Sorry, I’m sure I repeated myself about 90 times in that long-winded mess lol.
That sounds awesome right about now! Getting some of my friends or my wife to play fighting games is like pulling teeth. She’ll play DOA and Soul Calibur and that’s it. One of my buddies will only play Injustice 2. My one friend that plays KI lives in DC, so we rarely get to play each other in person.
I used to have marathon Tekken 3 sessions with my room mates back in college. I could really go for one of those marathons with some buddies right about now!
I really love VF. I was a casual fan of early games but 4 and 5 I think are amazing. The game and its animations are not what I would call fluid, but it has good online (or fakes it well) and lots of depth for sure. But Akira epitomizes everything I hate about fighting game design. I don’t know any humans that can hit his strings, with the one frame timing required. But if you can, he’s nearly invincible.
I have come to really like Goh - not his character design so much as his fighting style. I always want to like grapplers but the only other grappler I really play is Tina from DoA.
Yeah it’s amazing how much they expanded and perfected their characters by the 4th and 5th games. I’ve loved that series since the beginning, though VF3 isn’t exactly my favorite.
Maybe that’s why some of the moves are harder to pull off? I dunno. I’ve never really had a problem with the way the characters move or strike, but I’ll certainly concede that it doesn’t feel as good as say Soul Calibur, for example, especially as far as overall movement is concerned.
Yeah, he’s the absolute worst as far as this goes and I don’t think it’s really close. Even the easiest looking strings feel SO restricted as far as timing. He’s always more or less been the poster boy for the series, which makes it all the more baffling that he’s so frustrating to try and play as. If you’d never played that game before and you went in, immediately trying to get good with Akira, I can’t imagine you’d come out feeling good about the game as a whole.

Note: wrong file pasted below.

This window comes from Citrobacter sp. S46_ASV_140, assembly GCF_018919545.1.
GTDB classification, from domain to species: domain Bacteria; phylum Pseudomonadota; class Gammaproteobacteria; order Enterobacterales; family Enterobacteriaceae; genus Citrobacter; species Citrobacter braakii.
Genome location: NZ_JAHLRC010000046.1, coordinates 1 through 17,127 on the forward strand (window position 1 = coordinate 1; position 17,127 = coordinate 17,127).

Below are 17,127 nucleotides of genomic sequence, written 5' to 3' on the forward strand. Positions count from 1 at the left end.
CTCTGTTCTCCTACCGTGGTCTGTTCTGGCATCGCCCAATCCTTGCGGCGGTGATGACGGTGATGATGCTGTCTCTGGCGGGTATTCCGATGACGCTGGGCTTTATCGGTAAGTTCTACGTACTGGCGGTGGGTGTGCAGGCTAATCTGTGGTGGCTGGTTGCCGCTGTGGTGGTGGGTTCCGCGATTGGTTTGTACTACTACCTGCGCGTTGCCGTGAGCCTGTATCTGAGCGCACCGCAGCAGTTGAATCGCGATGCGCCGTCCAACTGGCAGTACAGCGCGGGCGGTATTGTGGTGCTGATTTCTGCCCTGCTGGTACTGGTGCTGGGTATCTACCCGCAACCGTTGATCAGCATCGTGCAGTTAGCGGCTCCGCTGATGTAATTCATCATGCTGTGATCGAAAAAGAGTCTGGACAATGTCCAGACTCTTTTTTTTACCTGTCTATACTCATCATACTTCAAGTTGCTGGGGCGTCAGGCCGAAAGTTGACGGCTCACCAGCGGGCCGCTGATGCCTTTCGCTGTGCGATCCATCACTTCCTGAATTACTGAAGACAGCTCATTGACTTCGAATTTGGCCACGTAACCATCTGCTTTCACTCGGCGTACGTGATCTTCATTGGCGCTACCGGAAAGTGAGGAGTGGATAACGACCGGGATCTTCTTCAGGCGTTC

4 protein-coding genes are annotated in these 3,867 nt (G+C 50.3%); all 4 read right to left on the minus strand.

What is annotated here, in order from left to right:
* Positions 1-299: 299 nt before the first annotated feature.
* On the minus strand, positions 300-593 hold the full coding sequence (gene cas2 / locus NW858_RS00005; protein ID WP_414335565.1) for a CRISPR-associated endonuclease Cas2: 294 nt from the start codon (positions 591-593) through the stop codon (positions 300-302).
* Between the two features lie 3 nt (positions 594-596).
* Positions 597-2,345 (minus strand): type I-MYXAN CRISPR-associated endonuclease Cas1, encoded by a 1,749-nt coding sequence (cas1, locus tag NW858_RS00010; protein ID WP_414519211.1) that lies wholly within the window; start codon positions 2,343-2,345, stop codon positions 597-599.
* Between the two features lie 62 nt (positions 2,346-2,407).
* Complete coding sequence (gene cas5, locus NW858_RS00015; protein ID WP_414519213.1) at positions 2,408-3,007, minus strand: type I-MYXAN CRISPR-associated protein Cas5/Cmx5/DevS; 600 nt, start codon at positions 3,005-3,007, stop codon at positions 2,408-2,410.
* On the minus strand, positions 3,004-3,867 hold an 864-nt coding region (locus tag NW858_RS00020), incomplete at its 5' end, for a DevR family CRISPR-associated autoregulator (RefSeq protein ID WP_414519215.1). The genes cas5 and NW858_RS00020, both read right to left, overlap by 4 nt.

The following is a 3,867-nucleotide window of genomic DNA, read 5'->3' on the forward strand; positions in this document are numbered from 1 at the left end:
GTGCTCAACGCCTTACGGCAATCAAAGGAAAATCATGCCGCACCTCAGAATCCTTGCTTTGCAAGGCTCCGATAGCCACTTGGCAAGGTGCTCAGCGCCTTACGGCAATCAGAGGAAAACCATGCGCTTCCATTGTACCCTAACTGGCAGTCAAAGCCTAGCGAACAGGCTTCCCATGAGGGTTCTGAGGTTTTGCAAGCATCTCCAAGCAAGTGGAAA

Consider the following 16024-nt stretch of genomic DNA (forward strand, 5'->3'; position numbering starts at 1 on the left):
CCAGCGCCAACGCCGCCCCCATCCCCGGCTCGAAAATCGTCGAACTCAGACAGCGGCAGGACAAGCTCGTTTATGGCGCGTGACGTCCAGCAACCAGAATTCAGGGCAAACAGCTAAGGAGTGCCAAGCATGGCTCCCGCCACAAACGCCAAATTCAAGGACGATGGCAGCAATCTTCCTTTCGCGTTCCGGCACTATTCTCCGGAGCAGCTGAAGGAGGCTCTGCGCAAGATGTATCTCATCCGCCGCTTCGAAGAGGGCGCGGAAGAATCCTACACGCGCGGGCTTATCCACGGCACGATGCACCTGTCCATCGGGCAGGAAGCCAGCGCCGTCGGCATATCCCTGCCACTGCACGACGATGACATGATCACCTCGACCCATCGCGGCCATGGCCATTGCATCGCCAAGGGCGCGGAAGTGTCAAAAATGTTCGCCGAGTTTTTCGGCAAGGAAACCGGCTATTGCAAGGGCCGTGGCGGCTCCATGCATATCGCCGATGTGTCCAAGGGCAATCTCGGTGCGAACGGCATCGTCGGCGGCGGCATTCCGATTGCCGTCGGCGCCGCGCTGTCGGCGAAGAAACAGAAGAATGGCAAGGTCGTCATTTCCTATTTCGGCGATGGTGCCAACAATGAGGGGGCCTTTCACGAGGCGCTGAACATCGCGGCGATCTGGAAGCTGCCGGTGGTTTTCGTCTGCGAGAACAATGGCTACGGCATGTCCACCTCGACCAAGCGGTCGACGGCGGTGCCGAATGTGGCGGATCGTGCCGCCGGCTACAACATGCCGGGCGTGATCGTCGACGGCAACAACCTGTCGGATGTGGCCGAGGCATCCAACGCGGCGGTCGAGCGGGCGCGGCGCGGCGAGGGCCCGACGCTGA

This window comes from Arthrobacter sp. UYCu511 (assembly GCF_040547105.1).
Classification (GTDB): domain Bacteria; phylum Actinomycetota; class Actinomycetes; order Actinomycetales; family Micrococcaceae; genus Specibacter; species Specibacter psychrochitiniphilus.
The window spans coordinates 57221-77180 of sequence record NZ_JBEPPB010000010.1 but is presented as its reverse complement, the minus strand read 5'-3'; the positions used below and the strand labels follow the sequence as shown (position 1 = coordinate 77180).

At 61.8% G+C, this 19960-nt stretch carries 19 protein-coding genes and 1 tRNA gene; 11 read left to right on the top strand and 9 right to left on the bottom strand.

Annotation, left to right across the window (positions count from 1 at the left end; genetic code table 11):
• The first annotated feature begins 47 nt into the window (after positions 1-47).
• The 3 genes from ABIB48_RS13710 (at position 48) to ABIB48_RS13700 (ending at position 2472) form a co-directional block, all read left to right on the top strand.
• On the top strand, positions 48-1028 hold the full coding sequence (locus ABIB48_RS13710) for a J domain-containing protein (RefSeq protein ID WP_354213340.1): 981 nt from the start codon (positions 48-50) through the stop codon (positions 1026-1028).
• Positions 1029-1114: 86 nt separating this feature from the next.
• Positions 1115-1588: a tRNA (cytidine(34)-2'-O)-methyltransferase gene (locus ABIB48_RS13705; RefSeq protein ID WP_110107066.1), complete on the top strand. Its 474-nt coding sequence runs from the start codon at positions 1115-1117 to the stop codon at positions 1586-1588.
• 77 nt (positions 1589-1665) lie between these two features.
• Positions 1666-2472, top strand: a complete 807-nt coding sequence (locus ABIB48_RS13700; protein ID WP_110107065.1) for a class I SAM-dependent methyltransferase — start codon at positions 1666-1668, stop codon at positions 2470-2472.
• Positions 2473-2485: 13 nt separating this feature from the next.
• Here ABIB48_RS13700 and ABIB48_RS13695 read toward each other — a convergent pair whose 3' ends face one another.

He’s honestly the one character on the whole roster that I don’t really even bother with. I played Kage, Shun Di and Jeffrey in the early games, the latter of which was really my first introduction to true grapplers, and I absolutely loved them. Now though, by the end of VF5: FS, I was playing Vanessa more than anyone. Her style switch and all the moves she has in each style just make her so much fun to use IMO.
Yeah, I love a good grappler too, which is why it’s endlessly frustrating to me that Mortal Kombat doesn’t seem to have even the slightest idea how to implement this type of character lol. Sorry, don’t mean to come in with the scorching hot takes, but trying to use Jax as a grappler always frustrated the hell out of me because his throws and especially his throw combos always felt so counterintuitive.
My favorite grappler is probably King from Tekken. As complex as his throw combos tend to be, I was still always able to pull off about 80% of them with relative ease, which made him (and the rest of his moveset) a blast to use. Tina’s definitely up there for me as well, along with Leon.
Glad to see Brad back! Love the handstand kicks. Elliot… I don’t really understand the need for this character. Just seems like a younger version of Gen Fu, right down to the exact same animation for his counter. I mean, I don’t have a problem with animations being reused and I’m sure he has more moves that differentiate him from Gen Fu, but he still just feels a bit samey to me. Oh well. Still nice to see the roster rounding in to shape, I suppose.
Elliot always struck me as the more explosive soft-style user. He’s the one guy using a less “brawling” style that’s still likely to see the opponent getting shot back 50 feet like they just took a cannon to the chest.
Might not be an accurate take on the character, but it’s the sense my limited time watching DOA has given me.